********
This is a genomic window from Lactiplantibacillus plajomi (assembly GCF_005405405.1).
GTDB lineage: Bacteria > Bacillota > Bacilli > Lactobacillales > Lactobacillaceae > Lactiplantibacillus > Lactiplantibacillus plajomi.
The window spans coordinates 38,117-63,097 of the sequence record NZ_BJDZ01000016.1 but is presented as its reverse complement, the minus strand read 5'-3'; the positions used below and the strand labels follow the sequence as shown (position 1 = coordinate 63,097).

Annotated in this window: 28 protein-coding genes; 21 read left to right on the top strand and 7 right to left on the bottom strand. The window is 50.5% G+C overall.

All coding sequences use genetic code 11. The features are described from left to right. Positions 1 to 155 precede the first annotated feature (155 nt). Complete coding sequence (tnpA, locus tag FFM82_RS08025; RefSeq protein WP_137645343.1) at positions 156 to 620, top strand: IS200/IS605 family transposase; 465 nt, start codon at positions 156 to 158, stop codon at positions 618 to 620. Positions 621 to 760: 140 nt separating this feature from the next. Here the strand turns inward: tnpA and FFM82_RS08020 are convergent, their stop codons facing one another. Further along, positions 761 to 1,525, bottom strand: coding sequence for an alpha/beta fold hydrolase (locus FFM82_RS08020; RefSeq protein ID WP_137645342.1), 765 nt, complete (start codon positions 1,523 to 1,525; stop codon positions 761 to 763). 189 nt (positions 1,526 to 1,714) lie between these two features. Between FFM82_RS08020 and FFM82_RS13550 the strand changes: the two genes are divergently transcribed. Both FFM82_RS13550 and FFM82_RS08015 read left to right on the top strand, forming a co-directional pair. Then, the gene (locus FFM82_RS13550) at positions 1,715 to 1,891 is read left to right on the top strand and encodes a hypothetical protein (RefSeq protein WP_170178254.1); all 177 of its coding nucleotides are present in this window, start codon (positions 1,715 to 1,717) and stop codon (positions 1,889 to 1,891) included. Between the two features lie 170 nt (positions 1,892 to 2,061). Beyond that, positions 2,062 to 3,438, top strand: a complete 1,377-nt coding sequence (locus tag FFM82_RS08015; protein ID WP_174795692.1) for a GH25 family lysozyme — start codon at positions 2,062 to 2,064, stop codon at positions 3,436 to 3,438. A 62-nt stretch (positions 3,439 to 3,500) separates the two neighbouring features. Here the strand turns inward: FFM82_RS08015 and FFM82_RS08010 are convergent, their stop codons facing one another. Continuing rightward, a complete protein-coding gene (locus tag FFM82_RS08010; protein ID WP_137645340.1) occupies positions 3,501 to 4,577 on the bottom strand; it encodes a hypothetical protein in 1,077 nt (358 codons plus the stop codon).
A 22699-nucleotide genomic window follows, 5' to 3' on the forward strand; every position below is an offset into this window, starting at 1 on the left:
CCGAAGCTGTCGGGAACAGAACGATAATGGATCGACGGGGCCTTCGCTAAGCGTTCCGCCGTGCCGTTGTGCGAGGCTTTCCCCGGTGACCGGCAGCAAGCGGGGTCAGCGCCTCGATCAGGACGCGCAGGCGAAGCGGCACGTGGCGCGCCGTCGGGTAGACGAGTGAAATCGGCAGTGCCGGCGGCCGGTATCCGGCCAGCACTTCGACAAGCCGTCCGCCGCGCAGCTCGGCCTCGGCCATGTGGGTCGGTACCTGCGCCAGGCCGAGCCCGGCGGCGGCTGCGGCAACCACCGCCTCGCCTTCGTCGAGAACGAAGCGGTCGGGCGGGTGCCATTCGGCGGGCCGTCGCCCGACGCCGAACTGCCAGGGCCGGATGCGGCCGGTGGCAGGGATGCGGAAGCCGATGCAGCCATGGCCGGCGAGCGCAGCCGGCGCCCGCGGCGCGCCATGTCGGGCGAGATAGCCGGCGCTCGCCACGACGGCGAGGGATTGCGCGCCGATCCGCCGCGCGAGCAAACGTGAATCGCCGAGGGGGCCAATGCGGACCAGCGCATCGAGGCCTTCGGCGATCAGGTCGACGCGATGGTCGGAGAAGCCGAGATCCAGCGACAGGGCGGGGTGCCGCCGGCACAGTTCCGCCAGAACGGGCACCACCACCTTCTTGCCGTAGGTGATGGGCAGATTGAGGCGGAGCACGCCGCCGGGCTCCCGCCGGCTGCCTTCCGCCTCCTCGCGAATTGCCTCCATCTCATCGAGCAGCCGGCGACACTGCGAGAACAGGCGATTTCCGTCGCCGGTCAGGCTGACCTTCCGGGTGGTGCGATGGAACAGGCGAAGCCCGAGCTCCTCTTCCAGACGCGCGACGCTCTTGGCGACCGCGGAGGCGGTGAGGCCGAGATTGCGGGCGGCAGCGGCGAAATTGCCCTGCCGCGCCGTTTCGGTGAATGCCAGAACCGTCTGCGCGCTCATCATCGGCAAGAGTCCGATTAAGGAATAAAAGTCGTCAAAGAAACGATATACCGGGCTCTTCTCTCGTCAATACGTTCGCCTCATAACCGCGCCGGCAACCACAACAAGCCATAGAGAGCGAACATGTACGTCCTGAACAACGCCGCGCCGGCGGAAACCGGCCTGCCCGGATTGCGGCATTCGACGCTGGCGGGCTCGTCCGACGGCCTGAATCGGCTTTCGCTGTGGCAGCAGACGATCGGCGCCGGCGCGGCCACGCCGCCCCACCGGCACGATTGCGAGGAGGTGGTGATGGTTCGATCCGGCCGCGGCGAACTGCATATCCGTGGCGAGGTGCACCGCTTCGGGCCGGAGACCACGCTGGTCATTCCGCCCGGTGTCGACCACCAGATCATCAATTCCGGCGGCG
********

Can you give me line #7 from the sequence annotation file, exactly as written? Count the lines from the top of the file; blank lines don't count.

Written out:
CCGAAGCTGTCGGGAACAGAACGATAATGGATCGACGGGGCCTTCGCTAAGCGTTCCGCCGTGCCGTTGTGCGAGGCTTTCCCCGGTGACCGGCAGCAAGCGGGGTCAGCGCCTCGATCAGGACGCGCAGGCGAAGCGGCACGTGGCGCGCCGTCGGGTAGACGAGTGAAATCGGCAGTGCCGGCGGCCGGTATCCGGCCAGCACTTCGACAAGCCGTCCGCCGCGCAGCTCGGCCTCGGCCATGTGGGTCGGTACCTGCGCCAGGCCGAGCCCGGCGGCGGCTGCGGCAACCACCGCCTCGCCTTCGTCGAGAACGAAGCGGTCGGGCGGGTGCCATTCGGCGGGCCGTCGCCCGACGCCGAACTGCCAGGGCCGGATGCGGCCGGTGGCAGGGATGCGGAAGCCGATGCAGCCATGGCCGGCGAGCGCAGCCGGCGCCCGCGGCGCGCCATGTCGGGCGAGATAGCCGGCGCTCGCCACGACGGCGAGGGATTGCGCGCCGATCCGCCGCGCGAGCAAACGTGAATCGCCGAGGGGGCCAATGCGGACCAGCGCATCGAGGCCTTCGGCGATCAGGTCGACGCGATGGTCGGAGAAGCCGAGATCCAGCGACAGGGCGGGGTGCCGCCGGCACAGTTCCGCCAGAACGGGCACCACCACCTTCTTGCCGTAGGTGATGGGCAGATTGAGGCGGAGCACGCCGCCGGGCTCCCGCCGGCTGCCTTCCGCCTCCTCGCGAATTGCCTCCATCTCATCGAGCAGCCGGCGACACTGCGAGAACAGGCGATTTCCGTCGCCGGTCAGGCTGACCTTCCGGGTGGTGCGATGGAACAGGCGAAGCCCGAGCTCCTCTTCCAGACGCGCGACGCTCTTGGCGACCGCGGAGGCGGTGAGGCCGAGATTGCGGGCGGCAGCGGCGAAATTGCCCTGCCGCGCCGTTTCGGTGAATGCCAGAACCGTCTGCGCGCTCATCATCGGCAAGAGTCCGATTAAGGAATAAAAGTCGTCAAAGAAACGATATACCGGGCTCTTCTCTCGTCAATACGTTCGCCTCATAACCGCGCCGGCAACCACAACAAGCCATAGAGAGCGAACATGTACGTCCTGAACAACGCCGCGCCGGCGGAAACCGGCCTGCCCGGATTGCGGCATTCGACGCTGGCGGGCTCGTCCGACGGCCTGAATCGGCTTTCGCTGTGGCAGCAGACGATCGGCGCCGGCGCGGCCACGCCGCCCCACCGGCACGATTGCGAGGAGGTGGTGATGGTTCGATCCGGCCGCGGCGAACTGCATATCCGTGGCGAGGTGCACCGCTTCGGGCCGGAGACCACGCTGGTCATTCCGCCCGGTGTCGACCACCAGATCATCAATTCCGGCGGCG